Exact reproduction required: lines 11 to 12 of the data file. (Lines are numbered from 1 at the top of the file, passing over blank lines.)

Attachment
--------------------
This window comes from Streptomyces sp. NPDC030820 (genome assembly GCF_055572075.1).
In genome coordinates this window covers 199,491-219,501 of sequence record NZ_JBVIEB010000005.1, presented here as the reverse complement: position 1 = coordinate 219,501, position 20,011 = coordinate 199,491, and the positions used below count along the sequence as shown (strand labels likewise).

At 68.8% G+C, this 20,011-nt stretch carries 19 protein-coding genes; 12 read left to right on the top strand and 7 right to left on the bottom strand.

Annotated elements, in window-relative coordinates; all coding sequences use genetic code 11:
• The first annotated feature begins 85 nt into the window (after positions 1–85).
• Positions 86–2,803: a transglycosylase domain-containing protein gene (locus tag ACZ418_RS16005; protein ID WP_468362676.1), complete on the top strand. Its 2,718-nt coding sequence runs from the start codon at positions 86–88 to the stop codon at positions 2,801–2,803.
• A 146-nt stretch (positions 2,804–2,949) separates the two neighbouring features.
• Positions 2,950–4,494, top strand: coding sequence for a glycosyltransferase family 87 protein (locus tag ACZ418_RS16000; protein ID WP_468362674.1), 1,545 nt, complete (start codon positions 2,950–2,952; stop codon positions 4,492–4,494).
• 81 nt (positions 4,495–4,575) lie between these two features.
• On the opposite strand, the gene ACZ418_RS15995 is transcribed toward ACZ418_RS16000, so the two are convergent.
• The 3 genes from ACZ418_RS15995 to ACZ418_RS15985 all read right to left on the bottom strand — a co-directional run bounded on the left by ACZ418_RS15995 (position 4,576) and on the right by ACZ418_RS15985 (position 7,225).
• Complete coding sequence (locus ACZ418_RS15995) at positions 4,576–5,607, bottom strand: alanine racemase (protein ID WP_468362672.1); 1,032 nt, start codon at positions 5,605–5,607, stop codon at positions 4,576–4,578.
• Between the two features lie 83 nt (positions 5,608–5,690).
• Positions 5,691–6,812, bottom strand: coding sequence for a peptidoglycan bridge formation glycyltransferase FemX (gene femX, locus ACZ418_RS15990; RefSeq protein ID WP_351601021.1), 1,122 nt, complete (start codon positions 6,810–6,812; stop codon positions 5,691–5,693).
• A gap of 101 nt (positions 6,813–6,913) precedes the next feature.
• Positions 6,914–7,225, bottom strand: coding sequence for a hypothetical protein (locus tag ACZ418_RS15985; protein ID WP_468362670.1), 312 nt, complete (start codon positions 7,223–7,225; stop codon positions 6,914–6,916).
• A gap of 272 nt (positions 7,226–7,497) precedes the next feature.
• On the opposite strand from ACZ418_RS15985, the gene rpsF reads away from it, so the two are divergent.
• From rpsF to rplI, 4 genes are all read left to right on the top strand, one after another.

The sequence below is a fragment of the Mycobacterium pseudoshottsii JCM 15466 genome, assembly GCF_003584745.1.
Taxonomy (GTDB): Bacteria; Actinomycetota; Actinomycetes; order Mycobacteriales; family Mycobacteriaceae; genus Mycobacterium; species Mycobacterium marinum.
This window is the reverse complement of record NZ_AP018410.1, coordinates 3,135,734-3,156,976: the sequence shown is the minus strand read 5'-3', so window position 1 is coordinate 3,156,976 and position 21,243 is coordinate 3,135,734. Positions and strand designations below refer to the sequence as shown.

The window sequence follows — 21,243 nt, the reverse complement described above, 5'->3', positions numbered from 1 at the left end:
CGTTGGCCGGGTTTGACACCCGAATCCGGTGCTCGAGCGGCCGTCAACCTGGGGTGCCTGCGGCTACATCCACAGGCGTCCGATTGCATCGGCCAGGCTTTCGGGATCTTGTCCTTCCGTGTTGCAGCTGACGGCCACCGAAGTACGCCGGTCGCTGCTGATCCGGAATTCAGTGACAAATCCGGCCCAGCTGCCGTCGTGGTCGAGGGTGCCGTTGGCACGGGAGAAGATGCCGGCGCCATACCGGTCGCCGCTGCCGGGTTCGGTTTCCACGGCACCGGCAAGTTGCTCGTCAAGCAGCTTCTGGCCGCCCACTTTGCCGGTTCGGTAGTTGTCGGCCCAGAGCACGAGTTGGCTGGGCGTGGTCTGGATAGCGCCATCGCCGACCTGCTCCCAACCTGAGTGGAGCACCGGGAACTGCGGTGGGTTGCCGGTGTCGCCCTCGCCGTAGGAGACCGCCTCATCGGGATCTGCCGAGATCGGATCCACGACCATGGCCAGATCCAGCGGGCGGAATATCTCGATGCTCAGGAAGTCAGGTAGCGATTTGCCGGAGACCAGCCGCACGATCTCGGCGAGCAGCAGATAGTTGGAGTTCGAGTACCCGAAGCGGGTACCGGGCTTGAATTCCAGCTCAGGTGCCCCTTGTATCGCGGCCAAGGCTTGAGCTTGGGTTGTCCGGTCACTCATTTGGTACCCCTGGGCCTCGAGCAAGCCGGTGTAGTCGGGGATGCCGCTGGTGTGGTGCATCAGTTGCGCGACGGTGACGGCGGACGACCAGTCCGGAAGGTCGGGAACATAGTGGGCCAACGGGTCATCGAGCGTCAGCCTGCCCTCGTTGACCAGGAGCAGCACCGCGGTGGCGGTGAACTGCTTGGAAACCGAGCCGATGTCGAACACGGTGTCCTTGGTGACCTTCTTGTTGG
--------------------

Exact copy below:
• The 3 genes from ACZ418_RS15995 to ACZ418_RS15985 all read right to left on the bottom strand — a co-directional run bounded on the left by ACZ418_RS15995 (position 4,576) and on the right by ACZ418_RS15985 (position 7,225).
• Complete coding sequence (locus ACZ418_RS15995) at positions 4,576–5,607, bottom strand: alanine racemase (protein ID WP_468362672.1); 1,032 nt, start codon at positions 5,605–5,607, stop codon at positions 4,576–4,578.